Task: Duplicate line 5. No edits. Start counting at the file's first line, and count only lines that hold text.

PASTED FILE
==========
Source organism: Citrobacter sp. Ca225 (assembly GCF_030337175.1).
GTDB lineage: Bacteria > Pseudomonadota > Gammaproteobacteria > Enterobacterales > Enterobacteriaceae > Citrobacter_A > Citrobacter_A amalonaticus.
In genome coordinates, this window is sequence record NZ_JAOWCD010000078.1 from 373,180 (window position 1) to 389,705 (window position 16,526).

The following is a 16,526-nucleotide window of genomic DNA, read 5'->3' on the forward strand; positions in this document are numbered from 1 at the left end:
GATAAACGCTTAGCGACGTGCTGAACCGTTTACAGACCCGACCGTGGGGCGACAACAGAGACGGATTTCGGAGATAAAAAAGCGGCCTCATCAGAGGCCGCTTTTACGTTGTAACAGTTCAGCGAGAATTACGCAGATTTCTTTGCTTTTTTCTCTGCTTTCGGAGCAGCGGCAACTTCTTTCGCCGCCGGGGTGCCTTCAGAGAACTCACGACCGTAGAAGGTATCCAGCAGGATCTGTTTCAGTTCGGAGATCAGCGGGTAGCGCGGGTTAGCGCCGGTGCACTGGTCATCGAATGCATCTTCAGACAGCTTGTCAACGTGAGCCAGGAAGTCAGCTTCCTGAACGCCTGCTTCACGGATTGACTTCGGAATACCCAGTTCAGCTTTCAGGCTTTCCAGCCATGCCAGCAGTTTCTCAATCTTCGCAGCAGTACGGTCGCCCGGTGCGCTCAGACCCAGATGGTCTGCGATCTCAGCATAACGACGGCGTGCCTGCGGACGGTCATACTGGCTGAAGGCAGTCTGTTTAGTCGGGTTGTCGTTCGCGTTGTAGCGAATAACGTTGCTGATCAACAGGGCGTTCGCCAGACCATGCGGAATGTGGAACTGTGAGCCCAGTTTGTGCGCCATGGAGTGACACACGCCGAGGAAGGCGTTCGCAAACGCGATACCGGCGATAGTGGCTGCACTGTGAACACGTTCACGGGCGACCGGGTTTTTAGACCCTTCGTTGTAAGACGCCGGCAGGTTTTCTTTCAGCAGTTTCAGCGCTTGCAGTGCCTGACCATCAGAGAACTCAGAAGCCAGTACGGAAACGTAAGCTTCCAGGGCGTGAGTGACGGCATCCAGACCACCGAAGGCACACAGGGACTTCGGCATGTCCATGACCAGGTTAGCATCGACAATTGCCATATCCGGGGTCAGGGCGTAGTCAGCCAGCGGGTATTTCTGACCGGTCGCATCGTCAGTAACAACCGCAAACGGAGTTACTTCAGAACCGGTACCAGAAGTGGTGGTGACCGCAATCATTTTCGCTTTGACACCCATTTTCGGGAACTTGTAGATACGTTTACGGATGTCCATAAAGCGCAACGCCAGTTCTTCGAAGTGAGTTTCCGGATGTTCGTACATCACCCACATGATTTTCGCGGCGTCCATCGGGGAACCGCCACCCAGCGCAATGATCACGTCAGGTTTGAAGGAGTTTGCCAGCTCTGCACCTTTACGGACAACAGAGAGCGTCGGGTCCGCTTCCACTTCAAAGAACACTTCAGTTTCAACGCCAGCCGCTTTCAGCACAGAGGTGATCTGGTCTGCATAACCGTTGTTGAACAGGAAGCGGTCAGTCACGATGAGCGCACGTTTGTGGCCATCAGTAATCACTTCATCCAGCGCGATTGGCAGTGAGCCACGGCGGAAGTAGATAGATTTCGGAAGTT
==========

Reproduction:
GATAAACGCTTAGCGACGTGCTGAACCGTTTACAGACCCGACCGTGGGGCGACAACAGAGACGGATTTCGGAGATAAAAAAGCGGCCTCATCAGAGGCCGCTTTTACGTTGTAACAGTTCAGCGAGAATTACGCAGATTTCTTTGCTTTTTTCTCTGCTTTCGGAGCAGCGGCAACTTCTTTCGCCGCCGGGGTGCCTTCAGAGAACTCACGACCGTAGAAGGTATCCAGCAGGATCTGTTTCAGTTCGGAGATCAGCGGGTAGCGCGGGTTAGCGCCGGTGCACTGGTCATCGAATGCATCTTCAGACAGCTTGTCAACGTGAGCCAGGAAGTCAGCTTCCTGAACGCCTGCTTCACGGATTGACTTCGGAATACCCAGTTCAGCTTTCAGGCTTTCCAGCCATGCCAGCAGTTTCTCAATCTTCGCAGCAGTACGGTCGCCCGGTGCGCTCAGACCCAGATGGTCTGCGATCTCAGCATAACGACGGCGTGCCTGCGGACGGTCATACTGGCTGAAGGCAGTCTGTTTAGTCGGGTTGTCGTTCGCGTTGTAGCGAATAACGTTGCTGATCAACAGGGCGTTCGCCAGACCATGCGGAATGTGGAACTGTGAGCCCAGTTTGTGCGCCATGGAGTGACACACGCCGAGGAAGGCGTTCGCAAACGCGATACCGGCGATAGTGGCTGCACTGTGAACACGTTCACGGGCGACCGGGTTTTTAGACCCTTCGTTGTAAGACGCCGGCAGGTTTTCTTTCAGCAGTTTCAGCGCTTGCAGTGCCTGACCATCAGAGAACTCAGAAGCCAGTACGGAAACGTAAGCTTCCAGGGCGTGAGTGACGGCATCCAGACCACCGAAGGCACACAGGGACTTCGGCATGTCCATGACCAGGTTAGCATCGACAATTGCCATATCCGGGGTCAGGGCGTAGTCAGCCAGCGGGTATTTCTGACCGGTCGCATCGTCAGTAACAACCGCAAACGGAGTTACTTCAGAACCGGTACCAGAAGTGGTGGTGACCGCAATCATTTTCGCTTTGACACCCATTTTCGGGAACTTGTAGATACGTTTACGGATGTCCATAAAGCGCAACGCCAGTTCTTCGAAGTGAGTTTCCGGATGTTCGTACATCACCCACATGATTTTCGCGGCGTCCATCGGGGAACCGCCACCCAGCGCAATGATCACGTCAGGTTTGAAGGAGTTTGCCAGCTCTGCACCTTTACGGACAACAGAGAGCGTCGGGTCCGCTTCCACTTCAAAGAACACTTCAGTTTCAACGCCAGCCGCTTTCAGCACAGAGGTGATCTGGTCTGCATAACCGTTGTTGAACAGGAAGCGGTCAGTCACGATGAGCGCACGTTTGTGGCCATCAGTAATCACTTCATCCAGCGCGATTGGCAGTGAGCCACGGCGGAAGTAGATAGATTTCGGAAGTT